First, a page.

Longueuil, Quebec strives towards better water future with new projects


Despite recent challenges with sewage overflows, the Quebec city of Longueuil has two significant projects in the works that officials hope will change the narrative when it comes to water.

First, Longueuil has initiated a $11.8-million loan process for the reconstruction of its 1940s-era drinking water plant. And second, upgrades to the Center d’épuration Rive-Sud wastewater treatment plant, to replace obsolete equipment have been going according to plans, officials announced.

The changes come on the heels of a 2020 report from The Fondation Rivières that found the municipality had the worst record in Quebec when it comes to flushing sewage into local waterways.

This month, Longueuil’s wastewater treatment plant, commissioned in 1992, replaced a bar screen filter system designed to remove objects such as rags, wipes and plastics, and protect pumps from clogging. Another two screens will be replaced late in 2022.

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“This operation is a success and demonstrates all the work that was done before and during the work to reduce the downtime of the bar screen and thus minimize the risk of untreated water overflowing into the river,” announced Mayor Catherine Fournier in a statement.

As part of the screen replacement, a single overflow was carried out, when significant amounts of rain fell in southern Quebec, officials announced.

Fournier added that $38 million will be invested over three years to modernize the plant’s wastewater treatment equipment, including $31 million for the plant itself, the only facility that treats wastewater in Boucherville, Brossard, Longueuil and Saint Lambert, she stated.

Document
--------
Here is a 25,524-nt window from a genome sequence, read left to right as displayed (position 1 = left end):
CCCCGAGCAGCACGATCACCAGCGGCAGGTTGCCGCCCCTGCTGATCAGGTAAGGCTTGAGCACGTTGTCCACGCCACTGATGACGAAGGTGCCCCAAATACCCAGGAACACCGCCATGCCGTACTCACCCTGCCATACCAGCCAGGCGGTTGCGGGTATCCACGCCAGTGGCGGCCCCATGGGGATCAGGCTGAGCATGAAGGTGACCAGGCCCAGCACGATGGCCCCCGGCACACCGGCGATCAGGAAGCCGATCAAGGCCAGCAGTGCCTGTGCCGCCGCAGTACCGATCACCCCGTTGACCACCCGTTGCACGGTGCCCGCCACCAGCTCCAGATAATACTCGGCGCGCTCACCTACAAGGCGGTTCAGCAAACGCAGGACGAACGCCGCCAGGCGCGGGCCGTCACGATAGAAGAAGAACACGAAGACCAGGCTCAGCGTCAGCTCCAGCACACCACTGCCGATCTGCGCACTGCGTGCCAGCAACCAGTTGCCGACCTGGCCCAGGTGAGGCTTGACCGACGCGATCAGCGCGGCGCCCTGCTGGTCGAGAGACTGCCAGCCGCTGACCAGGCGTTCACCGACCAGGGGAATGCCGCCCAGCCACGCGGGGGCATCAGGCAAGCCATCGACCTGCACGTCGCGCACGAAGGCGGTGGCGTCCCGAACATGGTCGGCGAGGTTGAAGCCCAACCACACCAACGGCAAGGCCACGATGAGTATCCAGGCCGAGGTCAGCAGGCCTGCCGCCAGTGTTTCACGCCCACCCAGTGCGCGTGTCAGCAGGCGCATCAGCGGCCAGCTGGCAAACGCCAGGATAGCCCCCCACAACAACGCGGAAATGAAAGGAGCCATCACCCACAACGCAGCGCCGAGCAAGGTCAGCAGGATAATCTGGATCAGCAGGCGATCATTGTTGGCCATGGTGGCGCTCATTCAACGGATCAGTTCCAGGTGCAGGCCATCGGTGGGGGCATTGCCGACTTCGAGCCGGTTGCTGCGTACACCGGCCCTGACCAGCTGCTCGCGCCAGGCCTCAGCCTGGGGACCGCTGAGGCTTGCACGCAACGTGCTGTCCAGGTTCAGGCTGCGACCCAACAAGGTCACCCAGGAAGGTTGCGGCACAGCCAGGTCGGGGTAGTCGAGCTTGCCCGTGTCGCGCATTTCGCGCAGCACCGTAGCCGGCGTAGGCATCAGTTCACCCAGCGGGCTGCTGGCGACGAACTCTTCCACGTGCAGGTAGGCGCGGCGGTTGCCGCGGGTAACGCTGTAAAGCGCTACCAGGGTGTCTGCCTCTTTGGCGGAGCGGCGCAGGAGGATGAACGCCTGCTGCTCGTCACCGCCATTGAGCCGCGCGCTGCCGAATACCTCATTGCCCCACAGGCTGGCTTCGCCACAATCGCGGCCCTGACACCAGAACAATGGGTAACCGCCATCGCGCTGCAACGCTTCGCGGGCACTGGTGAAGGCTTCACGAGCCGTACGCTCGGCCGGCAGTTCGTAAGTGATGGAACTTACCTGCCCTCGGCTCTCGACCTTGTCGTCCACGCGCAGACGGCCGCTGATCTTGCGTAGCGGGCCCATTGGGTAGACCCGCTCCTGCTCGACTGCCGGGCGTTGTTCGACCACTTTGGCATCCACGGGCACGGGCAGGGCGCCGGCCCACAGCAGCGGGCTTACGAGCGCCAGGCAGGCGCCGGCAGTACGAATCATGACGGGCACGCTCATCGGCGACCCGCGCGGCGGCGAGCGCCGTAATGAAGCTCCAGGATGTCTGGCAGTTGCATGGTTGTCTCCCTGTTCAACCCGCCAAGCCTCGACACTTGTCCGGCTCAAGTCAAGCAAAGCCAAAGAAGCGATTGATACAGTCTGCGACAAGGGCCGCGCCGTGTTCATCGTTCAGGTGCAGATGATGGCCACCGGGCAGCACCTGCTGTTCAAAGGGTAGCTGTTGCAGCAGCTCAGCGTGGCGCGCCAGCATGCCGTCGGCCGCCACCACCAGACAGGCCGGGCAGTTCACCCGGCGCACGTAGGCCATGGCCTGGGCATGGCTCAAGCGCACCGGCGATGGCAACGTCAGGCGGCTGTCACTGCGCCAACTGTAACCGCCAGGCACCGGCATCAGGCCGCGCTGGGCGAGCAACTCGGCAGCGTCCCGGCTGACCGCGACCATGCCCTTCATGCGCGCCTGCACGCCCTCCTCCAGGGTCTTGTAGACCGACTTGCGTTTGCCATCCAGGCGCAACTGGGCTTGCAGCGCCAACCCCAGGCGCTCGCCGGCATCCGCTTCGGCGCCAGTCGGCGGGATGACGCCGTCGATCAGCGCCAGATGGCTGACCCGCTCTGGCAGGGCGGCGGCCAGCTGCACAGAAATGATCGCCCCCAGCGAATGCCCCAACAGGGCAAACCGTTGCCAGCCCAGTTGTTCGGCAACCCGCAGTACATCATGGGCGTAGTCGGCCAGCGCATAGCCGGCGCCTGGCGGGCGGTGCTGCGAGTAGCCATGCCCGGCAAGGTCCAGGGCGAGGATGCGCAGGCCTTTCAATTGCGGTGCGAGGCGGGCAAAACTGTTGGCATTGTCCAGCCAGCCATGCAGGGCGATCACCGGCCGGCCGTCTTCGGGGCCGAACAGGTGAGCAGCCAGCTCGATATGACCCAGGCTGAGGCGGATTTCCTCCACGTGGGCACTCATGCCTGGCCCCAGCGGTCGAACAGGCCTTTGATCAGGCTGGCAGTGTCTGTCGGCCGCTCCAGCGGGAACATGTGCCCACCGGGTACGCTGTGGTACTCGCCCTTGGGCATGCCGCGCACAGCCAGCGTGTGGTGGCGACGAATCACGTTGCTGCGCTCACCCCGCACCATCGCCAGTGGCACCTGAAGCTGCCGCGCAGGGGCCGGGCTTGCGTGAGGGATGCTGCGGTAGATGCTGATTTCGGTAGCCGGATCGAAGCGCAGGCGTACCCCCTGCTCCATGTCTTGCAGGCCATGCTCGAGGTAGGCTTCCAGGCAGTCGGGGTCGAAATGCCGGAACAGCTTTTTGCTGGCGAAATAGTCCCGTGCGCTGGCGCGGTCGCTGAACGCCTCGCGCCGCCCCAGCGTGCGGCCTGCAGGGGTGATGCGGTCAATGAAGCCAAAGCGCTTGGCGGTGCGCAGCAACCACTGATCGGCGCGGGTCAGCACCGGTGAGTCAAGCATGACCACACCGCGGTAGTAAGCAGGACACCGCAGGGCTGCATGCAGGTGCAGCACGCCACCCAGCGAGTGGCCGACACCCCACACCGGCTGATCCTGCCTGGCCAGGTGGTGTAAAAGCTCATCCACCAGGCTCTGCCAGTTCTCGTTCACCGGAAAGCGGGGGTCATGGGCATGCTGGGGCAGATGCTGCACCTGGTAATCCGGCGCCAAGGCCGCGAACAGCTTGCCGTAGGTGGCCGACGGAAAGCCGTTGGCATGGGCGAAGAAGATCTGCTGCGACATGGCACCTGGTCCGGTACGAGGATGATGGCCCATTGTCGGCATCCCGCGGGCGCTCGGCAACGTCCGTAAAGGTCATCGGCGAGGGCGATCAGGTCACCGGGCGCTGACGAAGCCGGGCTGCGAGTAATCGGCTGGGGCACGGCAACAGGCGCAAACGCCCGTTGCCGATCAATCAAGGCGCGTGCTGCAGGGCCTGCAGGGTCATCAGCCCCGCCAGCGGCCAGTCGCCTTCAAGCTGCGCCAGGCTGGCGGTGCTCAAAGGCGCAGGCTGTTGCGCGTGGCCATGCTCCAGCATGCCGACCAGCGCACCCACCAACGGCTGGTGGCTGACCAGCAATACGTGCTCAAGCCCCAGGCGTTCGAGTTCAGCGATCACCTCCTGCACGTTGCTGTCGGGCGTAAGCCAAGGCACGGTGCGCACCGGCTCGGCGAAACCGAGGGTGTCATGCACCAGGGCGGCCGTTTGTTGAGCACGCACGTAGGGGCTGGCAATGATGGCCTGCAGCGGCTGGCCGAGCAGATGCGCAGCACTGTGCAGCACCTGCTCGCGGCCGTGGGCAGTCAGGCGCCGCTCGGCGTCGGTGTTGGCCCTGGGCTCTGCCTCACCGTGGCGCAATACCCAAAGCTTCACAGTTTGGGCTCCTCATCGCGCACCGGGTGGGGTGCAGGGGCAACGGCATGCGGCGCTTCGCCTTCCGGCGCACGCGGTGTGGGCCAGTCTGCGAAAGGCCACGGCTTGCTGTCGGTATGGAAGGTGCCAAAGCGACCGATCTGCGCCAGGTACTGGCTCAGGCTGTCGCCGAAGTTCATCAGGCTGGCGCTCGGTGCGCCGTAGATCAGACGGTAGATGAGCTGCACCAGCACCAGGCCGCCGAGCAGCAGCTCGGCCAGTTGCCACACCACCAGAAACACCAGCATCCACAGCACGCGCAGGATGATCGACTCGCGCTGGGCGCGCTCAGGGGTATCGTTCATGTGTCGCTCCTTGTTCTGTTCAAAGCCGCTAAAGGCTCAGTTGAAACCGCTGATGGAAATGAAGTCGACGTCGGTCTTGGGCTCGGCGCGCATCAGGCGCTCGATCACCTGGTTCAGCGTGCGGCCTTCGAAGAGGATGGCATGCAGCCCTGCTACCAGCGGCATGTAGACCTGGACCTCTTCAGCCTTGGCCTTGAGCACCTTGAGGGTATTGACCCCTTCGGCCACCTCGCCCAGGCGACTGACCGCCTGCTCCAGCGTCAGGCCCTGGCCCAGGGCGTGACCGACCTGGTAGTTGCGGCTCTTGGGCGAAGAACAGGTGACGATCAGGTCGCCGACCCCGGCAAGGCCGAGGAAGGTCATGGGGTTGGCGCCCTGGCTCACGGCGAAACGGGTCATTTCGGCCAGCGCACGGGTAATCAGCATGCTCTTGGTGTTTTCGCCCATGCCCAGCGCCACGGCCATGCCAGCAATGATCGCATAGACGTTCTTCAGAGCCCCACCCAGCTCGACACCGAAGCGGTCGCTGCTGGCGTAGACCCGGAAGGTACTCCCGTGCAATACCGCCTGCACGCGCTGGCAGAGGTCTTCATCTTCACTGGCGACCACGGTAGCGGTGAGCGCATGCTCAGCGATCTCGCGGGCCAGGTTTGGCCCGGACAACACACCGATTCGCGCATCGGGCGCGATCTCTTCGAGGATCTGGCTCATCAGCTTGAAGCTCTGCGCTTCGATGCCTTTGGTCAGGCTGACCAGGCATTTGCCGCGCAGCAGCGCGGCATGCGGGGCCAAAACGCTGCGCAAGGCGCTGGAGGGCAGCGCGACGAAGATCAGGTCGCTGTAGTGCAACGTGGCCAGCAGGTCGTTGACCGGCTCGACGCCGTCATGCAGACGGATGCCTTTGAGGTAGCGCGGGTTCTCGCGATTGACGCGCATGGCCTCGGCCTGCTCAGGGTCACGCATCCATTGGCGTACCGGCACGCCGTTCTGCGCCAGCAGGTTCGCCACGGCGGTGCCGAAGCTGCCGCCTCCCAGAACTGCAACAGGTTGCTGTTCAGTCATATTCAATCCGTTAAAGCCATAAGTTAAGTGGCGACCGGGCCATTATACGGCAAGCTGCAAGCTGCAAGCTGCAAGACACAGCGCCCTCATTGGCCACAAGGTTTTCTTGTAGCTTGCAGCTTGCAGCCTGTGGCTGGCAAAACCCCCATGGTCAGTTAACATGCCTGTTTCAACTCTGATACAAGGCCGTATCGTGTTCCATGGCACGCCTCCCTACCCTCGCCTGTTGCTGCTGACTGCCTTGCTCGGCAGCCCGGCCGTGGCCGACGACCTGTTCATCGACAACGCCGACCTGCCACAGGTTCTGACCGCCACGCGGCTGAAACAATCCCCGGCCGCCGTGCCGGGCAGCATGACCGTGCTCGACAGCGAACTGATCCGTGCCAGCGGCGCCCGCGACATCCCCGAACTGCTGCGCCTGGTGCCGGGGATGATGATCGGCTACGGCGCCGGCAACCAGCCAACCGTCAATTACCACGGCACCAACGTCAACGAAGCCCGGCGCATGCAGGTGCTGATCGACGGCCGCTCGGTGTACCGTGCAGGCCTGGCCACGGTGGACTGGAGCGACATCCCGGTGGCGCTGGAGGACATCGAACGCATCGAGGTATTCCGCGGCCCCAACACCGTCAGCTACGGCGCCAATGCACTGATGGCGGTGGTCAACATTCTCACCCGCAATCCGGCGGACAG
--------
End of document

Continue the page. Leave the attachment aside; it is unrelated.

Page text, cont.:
Longueuil also intends to invest $101 million over the next three years to modernize its drinking water and wastewater facilities located throughout the territory created from de-amalgamation. These investments are part of the 2020-2030 Water Strategy and other major investments are also expected, approaching $600 million over 10 years.

The proposed drinking water plant upgrades — set for debate at council in March — are the result of a study that shows how the facility must be brought up to standard, in order to continue to ensure production and meet the current and future needs of the population.

“It is important to increase the resilience of water supplies in the face of the challenges posed by climate change,” Mayor Fournier announced. “Thus, with the reconstruction of the plant, the robustness of the network is improved in the event of breakdown or work in the two other drinking water plants in the agglomeration,” she added.

Longueuil draws its water from the St. Lawrence River.

Additional photos of the wastewater upgrade project can be viewed on the municipality’s Flickr page.


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